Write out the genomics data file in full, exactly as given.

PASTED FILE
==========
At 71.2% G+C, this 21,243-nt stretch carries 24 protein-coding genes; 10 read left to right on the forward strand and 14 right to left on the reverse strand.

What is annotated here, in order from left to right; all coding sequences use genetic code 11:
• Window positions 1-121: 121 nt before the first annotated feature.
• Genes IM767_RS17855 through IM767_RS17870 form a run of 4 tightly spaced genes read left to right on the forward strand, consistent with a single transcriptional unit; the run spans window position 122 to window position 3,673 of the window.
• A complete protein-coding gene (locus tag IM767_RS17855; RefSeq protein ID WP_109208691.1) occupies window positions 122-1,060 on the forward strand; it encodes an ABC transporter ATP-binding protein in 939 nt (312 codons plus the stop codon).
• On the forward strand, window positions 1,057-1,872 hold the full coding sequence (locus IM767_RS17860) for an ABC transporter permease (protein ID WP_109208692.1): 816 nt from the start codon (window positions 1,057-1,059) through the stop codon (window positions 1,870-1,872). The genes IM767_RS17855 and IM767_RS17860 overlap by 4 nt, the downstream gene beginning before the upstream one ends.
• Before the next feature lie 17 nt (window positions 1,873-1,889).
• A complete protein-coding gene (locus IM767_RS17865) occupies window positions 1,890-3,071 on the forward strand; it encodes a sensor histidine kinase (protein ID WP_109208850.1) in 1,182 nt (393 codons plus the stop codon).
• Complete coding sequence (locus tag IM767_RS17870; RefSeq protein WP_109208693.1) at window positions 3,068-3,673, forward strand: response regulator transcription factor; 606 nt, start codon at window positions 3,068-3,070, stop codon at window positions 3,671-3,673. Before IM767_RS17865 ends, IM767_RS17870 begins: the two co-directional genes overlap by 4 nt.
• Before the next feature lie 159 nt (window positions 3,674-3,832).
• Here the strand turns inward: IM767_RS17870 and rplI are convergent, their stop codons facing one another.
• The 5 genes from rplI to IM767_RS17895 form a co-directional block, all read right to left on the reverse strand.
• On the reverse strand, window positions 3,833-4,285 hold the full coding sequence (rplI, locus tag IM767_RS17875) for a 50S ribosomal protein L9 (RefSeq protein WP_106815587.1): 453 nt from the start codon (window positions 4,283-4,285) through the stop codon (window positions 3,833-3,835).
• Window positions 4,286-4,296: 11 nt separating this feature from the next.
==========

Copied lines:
At 71.2% G+C, this 21,243-nt stretch carries 24 protein-coding genes; 10 read left to right on the forward strand and 14 right to left on the reverse strand.

What is annotated here, in order from left to right; all coding sequences use genetic code 11:
• Window positions 1-121: 121 nt before the first annotated feature.
• Genes IM767_RS17855 through IM767_RS17870 form a run of 4 tightly spaced genes read left to right on the forward strand, consistent with a single transcriptional unit; the run spans window position 122 to window position 3,673 of the window.
• A complete protein-coding gene (locus tag IM767_RS17855; RefSeq protein ID WP_109208691.1) occupies window positions 122-1,060 on the forward strand; it encodes an ABC transporter ATP-binding protein in 939 nt (312 codons plus the stop codon).
• On the forward strand, window positions 1,057-1,872 hold the full coding sequence (locus IM767_RS17860) for an ABC transporter permease (protein ID WP_109208692.1): 816 nt from the start codon (window positions 1,057-1,059) through the stop codon (window positions 1,870-1,872). The genes IM767_RS17855 and IM767_RS17860 overlap by 4 nt, the downstream gene beginning before the upstream one ends.
• Before the next feature lie 17 nt (window positions 1,873-1,889).
• A complete protein-coding gene (locus IM767_RS17865) occupies window positions 1,890-3,071 on the forward strand; it encodes a sensor histidine kinase (protein ID WP_109208850.1) in 1,182 nt (393 codons plus the stop codon).
• Complete coding sequence (locus tag IM767_RS17870; RefSeq protein WP_109208693.1) at window positions 3,068-3,673, forward strand: response regulator transcription factor; 606 nt, start codon at window positions 3,068-3,070, stop codon at window positions 3,671-3,673. Before IM767_RS17865 ends, IM767_RS17870 begins: the two co-directional genes overlap by 4 nt.
• Before the next feature lie 159 nt (window positions 3,674-3,832).
• Here the strand turns inward: IM767_RS17870 and rplI are convergent, their stop codons facing one another.
• The 5 genes from rplI to IM767_RS17895 form a co-directional block, all read right to left on the reverse strand.
• On the reverse strand, window positions 3,833-4,285 hold the full coding sequence (rplI, locus tag IM767_RS17875) for a 50S ribosomal protein L9 (RefSeq protein WP_106815587.1): 453 nt from the start codon (window positions 4,283-4,285) through the stop codon (window positions 3,833-3,835).
• Window positions 4,286-4,296: 11 nt separating this feature from the next.